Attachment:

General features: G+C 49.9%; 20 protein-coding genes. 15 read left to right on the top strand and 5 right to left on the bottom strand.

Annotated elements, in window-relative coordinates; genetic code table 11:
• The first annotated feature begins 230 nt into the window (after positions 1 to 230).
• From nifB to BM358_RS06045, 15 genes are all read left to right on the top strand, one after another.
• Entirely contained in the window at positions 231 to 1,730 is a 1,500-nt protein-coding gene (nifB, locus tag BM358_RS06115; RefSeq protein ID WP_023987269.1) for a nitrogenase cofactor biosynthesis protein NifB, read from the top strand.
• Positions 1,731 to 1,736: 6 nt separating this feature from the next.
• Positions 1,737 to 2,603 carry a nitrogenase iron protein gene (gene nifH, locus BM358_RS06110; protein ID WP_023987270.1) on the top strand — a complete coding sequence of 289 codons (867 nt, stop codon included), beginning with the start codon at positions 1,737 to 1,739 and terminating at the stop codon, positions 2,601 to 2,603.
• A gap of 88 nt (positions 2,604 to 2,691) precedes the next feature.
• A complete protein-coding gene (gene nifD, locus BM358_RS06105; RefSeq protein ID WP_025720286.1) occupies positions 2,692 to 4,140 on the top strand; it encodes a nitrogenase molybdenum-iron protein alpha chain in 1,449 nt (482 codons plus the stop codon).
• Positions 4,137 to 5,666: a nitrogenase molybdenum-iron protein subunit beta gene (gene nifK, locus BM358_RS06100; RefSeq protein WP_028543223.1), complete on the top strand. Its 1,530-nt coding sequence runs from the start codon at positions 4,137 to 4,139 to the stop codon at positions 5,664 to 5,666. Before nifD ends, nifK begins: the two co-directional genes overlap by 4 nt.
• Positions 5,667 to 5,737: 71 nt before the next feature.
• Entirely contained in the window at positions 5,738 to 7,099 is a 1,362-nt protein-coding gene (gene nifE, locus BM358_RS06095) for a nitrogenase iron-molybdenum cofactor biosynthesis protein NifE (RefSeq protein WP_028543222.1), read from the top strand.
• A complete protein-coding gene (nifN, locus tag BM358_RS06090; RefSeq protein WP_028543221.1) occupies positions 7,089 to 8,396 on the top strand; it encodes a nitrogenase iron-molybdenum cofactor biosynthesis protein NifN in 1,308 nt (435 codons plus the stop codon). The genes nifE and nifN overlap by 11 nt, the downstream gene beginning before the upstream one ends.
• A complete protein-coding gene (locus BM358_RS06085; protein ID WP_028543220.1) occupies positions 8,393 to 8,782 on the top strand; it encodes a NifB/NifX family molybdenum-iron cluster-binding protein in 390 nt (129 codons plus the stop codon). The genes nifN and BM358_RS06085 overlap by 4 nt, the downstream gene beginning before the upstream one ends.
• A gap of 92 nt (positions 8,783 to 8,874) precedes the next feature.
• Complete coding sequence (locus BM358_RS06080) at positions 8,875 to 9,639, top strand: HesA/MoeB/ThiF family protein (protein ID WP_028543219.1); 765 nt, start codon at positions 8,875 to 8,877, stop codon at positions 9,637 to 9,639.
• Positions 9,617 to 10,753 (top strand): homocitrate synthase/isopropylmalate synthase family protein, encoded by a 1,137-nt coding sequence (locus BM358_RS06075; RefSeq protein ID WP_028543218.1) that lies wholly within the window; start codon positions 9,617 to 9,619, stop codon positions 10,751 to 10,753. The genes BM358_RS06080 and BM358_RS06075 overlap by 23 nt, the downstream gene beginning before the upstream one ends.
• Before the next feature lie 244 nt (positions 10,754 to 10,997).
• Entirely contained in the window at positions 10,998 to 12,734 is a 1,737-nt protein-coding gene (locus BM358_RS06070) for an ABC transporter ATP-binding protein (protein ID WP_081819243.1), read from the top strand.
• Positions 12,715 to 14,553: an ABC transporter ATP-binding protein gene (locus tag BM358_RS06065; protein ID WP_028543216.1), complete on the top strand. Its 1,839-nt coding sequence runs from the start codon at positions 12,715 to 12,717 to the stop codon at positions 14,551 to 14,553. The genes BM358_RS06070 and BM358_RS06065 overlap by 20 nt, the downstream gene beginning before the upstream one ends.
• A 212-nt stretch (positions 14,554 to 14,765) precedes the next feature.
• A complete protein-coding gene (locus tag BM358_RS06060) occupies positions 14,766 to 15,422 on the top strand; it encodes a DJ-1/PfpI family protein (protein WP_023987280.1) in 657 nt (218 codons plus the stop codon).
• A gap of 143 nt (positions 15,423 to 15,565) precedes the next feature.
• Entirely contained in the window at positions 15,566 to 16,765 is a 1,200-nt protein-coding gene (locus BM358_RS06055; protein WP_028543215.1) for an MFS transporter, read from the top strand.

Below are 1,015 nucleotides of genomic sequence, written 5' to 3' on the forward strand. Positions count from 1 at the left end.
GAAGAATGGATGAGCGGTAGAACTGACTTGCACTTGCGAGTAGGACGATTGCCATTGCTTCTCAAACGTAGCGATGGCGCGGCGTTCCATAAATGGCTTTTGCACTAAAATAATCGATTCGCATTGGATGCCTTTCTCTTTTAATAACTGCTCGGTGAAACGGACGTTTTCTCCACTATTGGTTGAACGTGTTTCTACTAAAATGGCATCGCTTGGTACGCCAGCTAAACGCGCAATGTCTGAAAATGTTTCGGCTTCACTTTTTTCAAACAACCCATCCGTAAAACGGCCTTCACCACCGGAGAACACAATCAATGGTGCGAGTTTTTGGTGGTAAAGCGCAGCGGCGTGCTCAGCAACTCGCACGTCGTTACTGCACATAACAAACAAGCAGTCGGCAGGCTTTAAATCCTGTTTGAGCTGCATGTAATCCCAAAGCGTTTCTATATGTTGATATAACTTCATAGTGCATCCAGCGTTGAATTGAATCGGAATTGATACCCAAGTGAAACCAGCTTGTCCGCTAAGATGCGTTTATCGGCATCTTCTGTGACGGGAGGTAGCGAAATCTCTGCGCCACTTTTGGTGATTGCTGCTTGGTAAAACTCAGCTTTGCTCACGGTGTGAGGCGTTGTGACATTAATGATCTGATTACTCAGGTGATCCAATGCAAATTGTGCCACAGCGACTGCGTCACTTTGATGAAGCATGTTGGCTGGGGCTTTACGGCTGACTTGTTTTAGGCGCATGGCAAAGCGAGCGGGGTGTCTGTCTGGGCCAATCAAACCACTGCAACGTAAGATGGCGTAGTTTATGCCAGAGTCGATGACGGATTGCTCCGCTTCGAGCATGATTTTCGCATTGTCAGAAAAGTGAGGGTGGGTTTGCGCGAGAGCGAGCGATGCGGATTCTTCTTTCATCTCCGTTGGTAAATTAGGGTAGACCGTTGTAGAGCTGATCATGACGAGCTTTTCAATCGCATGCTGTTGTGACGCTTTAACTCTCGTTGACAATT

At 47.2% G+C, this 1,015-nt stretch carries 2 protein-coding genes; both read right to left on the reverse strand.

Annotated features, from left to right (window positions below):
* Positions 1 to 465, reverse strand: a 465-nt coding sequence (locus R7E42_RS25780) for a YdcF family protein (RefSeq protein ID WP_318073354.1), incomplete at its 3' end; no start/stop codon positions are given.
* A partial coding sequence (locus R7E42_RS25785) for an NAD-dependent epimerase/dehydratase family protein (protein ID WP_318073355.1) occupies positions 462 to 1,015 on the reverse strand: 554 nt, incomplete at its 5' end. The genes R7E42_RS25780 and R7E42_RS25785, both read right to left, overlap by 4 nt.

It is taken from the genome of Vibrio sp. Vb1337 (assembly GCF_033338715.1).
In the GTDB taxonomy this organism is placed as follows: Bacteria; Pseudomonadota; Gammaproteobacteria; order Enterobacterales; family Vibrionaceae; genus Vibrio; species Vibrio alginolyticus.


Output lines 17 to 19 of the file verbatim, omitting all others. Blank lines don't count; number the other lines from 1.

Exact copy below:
• Positions 9,617 to 10,753 (top strand): homocitrate synthase/isopropylmalate synthase family protein, encoded by a 1,137-nt coding sequence (locus BM358_RS06075; RefSeq protein ID WP_028543218.1) that lies wholly within the window; start codon positions 9,617 to 9,619, stop codon positions 10,751 to 10,753. The genes BM358_RS06080 and BM358_RS06075 overlap by 23 nt, the downstream gene beginning before the upstream one ends.
• Before the next feature lie 244 nt (positions 10,754 to 10,997).
• Entirely contained in the window at positions 10,998 to 12,734 is a 1,737-nt protein-coding gene (locus BM358_RS06070) for an ABC transporter ATP-binding protein (protein ID WP_081819243.1), read from the top strand.